The Historic Vehicle Association wants to change the fact that there are national historic registries for places, boats, planes, and trains, but nothing to protect vehicles with historic value. The Association, started in 2009 by Hagerty Insurance, a company that specializes in coverage for classic vehicles, is championing the passage of laws that further protect historically significant vehicles and allow them to stay on the road.

Determining which vehicles are significant and assigning a degree to that significance is one of the head-scratchers the Association is up against right now. "We're looking at how things are treated, everything from a Marmon Meteor to a milk truck," says Carmel Roberts, Association Director of Government Relations. There are design, ownership and origin factors that determine a vehicle's place in history, and the association is open to upgrading vehicles so they can continue to be used, the same way historic homes can be outfitted with modern plumbing and wiring.

It's unclear whether the effort and expense to pass laws protecting older cars will have any effect on their preservation. Cash for Clunkers didn't apply to 1957 Chevrolet Bel Airs or 1973 Lamborghini Espadas, for example, and legislation doesn't change the expensive reality of just storing a car properly, let alone restoration.


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    • 1 Second Ago
  • 10 Comments
      CarCrazy24
      • 3 Years Ago
      As an owner of mostly vintage cars, I find this to be fairly interesting. Unfortunately as mentioned in the article, I feel like the process of selecting those specific "historical" cars will be biased in some way. It'll be too bad if my own cars are deemed not historical and then I can't drive my 240Z or Honda S600 out for a drive.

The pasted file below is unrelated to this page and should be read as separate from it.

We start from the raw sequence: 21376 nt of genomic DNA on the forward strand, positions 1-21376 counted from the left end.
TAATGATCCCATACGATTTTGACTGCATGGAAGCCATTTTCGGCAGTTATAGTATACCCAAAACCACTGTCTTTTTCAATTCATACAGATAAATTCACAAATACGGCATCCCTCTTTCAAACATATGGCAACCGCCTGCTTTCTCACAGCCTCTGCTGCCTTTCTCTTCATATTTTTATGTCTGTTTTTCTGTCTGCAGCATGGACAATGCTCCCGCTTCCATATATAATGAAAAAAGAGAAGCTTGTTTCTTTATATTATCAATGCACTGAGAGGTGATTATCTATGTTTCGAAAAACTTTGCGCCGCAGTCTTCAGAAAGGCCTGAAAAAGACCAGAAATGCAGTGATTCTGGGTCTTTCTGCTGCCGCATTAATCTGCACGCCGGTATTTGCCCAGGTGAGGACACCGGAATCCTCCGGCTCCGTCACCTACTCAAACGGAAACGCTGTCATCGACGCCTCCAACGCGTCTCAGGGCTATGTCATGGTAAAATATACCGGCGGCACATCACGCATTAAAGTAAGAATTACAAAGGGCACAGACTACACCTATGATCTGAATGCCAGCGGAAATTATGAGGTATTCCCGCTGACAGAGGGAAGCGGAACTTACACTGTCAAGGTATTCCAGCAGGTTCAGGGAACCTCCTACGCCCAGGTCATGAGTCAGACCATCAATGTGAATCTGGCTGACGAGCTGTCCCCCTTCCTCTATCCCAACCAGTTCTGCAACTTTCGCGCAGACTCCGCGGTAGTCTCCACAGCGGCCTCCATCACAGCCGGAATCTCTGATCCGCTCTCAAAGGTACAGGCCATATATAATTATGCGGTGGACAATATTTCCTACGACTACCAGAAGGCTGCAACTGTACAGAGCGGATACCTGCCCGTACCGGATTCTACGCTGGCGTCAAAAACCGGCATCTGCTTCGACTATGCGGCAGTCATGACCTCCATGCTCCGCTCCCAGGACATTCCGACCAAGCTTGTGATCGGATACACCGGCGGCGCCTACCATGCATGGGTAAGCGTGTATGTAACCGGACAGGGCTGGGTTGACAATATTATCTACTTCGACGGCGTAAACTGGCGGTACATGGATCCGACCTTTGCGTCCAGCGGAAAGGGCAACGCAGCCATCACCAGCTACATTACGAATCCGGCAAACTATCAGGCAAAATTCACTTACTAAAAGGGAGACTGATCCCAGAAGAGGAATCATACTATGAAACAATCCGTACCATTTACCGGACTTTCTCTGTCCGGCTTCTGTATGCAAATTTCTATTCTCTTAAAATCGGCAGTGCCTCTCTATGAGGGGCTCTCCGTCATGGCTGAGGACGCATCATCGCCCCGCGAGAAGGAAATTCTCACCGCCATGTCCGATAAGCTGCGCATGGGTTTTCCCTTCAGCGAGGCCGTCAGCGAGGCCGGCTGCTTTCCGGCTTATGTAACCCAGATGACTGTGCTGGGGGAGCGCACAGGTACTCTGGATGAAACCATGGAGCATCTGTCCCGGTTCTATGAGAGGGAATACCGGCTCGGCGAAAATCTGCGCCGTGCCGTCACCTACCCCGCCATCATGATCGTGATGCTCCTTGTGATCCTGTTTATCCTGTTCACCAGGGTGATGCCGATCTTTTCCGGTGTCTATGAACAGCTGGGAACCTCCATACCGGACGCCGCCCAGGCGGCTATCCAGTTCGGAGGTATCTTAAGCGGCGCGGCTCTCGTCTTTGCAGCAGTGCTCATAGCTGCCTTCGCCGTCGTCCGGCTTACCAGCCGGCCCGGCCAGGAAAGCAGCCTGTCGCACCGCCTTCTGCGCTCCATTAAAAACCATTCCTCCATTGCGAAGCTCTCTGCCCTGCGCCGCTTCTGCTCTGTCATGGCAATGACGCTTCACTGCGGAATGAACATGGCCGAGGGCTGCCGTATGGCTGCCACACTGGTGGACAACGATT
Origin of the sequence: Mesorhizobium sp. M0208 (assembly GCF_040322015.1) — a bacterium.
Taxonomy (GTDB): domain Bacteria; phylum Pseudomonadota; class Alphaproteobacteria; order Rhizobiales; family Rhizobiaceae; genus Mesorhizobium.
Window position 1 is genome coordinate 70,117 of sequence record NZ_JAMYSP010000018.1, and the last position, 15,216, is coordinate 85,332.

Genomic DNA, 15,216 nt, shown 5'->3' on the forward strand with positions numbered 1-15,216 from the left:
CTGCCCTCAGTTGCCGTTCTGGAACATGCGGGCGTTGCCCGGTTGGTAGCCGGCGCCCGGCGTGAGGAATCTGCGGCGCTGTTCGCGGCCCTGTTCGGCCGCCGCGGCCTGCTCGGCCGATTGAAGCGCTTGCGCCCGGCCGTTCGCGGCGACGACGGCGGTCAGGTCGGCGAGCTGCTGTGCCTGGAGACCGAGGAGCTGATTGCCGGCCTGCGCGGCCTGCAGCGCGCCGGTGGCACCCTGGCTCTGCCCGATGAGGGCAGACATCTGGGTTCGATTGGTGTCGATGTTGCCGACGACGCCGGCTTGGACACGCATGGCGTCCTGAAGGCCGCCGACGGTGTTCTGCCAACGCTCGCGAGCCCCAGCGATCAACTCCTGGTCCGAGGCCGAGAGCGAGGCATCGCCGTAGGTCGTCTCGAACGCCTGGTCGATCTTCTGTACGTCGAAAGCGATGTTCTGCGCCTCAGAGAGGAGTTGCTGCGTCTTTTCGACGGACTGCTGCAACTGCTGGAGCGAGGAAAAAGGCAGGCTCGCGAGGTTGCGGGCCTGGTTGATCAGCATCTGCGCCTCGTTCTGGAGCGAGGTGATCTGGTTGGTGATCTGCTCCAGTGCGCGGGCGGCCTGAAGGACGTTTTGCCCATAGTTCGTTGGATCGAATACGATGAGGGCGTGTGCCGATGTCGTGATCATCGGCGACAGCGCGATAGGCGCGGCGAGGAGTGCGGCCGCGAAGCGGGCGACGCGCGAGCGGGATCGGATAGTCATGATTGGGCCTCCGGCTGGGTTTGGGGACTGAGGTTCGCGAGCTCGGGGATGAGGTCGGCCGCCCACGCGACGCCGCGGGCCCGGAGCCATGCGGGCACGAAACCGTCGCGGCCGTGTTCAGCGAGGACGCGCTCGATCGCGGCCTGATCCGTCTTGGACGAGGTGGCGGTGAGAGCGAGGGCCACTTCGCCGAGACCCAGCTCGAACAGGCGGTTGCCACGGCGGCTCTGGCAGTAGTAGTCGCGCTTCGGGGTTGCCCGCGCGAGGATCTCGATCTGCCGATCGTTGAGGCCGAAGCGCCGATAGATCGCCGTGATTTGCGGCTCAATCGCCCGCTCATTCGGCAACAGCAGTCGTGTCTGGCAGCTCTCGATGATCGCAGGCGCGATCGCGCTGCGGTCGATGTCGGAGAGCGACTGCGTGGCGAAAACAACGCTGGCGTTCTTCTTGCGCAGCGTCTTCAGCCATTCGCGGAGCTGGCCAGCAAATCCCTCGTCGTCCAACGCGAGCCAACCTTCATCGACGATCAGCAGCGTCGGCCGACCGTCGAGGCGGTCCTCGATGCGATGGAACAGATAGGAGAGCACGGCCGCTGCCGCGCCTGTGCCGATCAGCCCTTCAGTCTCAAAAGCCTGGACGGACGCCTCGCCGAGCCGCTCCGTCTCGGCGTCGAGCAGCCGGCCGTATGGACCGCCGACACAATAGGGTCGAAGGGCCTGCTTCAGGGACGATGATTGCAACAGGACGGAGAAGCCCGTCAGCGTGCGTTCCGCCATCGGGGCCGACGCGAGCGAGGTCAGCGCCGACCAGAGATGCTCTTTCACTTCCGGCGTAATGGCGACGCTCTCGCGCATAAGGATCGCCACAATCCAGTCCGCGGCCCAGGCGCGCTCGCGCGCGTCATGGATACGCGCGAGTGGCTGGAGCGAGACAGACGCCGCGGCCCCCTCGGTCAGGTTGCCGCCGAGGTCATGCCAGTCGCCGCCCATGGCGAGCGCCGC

• 3 Years Ago
      [blocked]
      LUSTSTANG S-197
      • 3 Years Ago
      I love old cars as much as the next guy, but I do not see a need for this. It makes sense when talking about old buildings and ships for obvious reasons.
      foncool
      • 3 Years Ago
      The major reason for this is to prevent the Global Warming believing Tree Hugging Liberals from doing everything they can to destroy cars that don't meet their social engineering goals.
        Dane Grant
        • 3 Years Ago
        @foncool
        Sorry, us liberals are making a better world for the future generations.... I guess we could but a Fast-Food chain in the redwood forest, maybe change the song lyrics... Instead of "The Redwood Forest to the Golf Stream waters..." we could sing, "From the McDonald's in the Redwood Forest to the Off Shore oil wells, this land was made for corporations..."
          FailWheelDrive
          • 3 Years Ago
          @Dane Grant
          Maybe you could.... "but"..... a little of your liberal enthusiasm into learning some grammar(comma comma ellipsis stupid analogy quotation mark)
      SloopJohnB
      • 3 Years Ago
      Another issue is driving a 1928 Model A on the freeway or even in town...brakes aren't so hot and they pollute like crazy. On the other hand, there aren't very many around anyway, much less Marmon Meteors. Still, sounds like a Socialist request...more government? Another bureaucracy? Shame.
      • 3 Years Ago
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      Johnny Lingo
      • 3 Years Ago
      '"We're looking at how things are treated, everything from a Marmon Meteor to a milk truck," says Carmel Roberts, Association Director of Government Relations.' If she's talking about the Deusenberg that Ab Jenkins drove to multiple world records on the Bonneville Salt Flats, then it's the Mormon Meteor. Ab Jenkins was a member of the Church of Jesus Christ of Latter-day Saints (Mormon) and that's how the car got its name. http://www.autoblog.com/2011/05/03/the-boys-of-bonneville-high-speed-trailer/
      • 3 Years Ago
      [blocked]